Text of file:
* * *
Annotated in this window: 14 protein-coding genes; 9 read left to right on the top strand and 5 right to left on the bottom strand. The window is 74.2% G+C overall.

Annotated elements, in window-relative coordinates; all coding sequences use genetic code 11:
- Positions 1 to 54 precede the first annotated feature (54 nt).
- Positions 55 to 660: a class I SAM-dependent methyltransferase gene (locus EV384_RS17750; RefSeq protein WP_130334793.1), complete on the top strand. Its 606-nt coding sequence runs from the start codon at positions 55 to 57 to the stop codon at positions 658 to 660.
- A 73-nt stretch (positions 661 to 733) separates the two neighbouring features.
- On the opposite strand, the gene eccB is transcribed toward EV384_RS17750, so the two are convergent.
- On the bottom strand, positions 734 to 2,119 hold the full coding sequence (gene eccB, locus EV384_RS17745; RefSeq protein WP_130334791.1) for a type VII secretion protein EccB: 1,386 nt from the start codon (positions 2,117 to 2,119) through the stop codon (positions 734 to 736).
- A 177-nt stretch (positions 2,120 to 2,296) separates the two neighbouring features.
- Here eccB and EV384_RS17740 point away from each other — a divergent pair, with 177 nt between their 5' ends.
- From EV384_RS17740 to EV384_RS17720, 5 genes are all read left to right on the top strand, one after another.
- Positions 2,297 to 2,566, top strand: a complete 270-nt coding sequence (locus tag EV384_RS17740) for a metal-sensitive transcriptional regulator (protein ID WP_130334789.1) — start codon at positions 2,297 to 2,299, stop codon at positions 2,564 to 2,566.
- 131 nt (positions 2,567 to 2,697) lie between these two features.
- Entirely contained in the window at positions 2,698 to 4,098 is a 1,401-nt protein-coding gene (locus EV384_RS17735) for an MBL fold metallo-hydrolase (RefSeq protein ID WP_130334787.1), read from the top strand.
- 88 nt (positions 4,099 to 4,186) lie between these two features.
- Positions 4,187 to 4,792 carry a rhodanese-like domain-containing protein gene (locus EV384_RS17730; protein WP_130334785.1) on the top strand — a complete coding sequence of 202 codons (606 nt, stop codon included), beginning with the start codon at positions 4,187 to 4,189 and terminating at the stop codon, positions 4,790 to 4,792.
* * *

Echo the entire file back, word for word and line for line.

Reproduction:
Annotated in this window: 14 protein-coding genes; 9 read left to right on the top strand and 5 right to left on the bottom strand. The window is 74.2% G+C overall.

Annotated elements, in window-relative coordinates; all coding sequences use genetic code 11:
- Positions 1 to 54 precede the first annotated feature (54 nt).
- Positions 55 to 660: a class I SAM-dependent methyltransferase gene (locus EV384_RS17750; RefSeq protein WP_130334793.1), complete on the top strand. Its 606-nt coding sequence runs from the start codon at positions 55 to 57 to the stop codon at positions 658 to 660.
- A 73-nt stretch (positions 661 to 733) separates the two neighbouring features.
- On the opposite strand, the gene eccB is transcribed toward EV384_RS17750, so the two are convergent.
- On the bottom strand, positions 734 to 2,119 hold the full coding sequence (gene eccB, locus EV384_RS17745; RefSeq protein WP_130334791.1) for a type VII secretion protein EccB: 1,386 nt from the start codon (positions 2,117 to 2,119) through the stop codon (positions 734 to 736).
- A 177-nt stretch (positions 2,120 to 2,296) separates the two neighbouring features.
- Here eccB and EV384_RS17740 point away from each other — a divergent pair, with 177 nt between their 5' ends.
- From EV384_RS17740 to EV384_RS17720, 5 genes are all read left to right on the top strand, one after another.
- Positions 2,297 to 2,566, top strand: a complete 270-nt coding sequence (locus tag EV384_RS17740) for a metal-sensitive transcriptional regulator (protein ID WP_130334789.1) — start codon at positions 2,297 to 2,299, stop codon at positions 2,564 to 2,566.
- 131 nt (positions 2,567 to 2,697) lie between these two features.
- Entirely contained in the window at positions 2,698 to 4,098 is a 1,401-nt protein-coding gene (locus EV384_RS17735) for an MBL fold metallo-hydrolase (RefSeq protein ID WP_130334787.1), read from the top strand.
- 88 nt (positions 4,099 to 4,186) lie between these two features.
- Positions 4,187 to 4,792 carry a rhodanese-like domain-containing protein gene (locus EV384_RS17730; protein WP_130334785.1) on the top strand — a complete coding sequence of 202 codons (606 nt, stop codon included), beginning with the start codon at positions 4,187 to 4,189 and terminating at the stop codon, positions 4,790 to 4,792.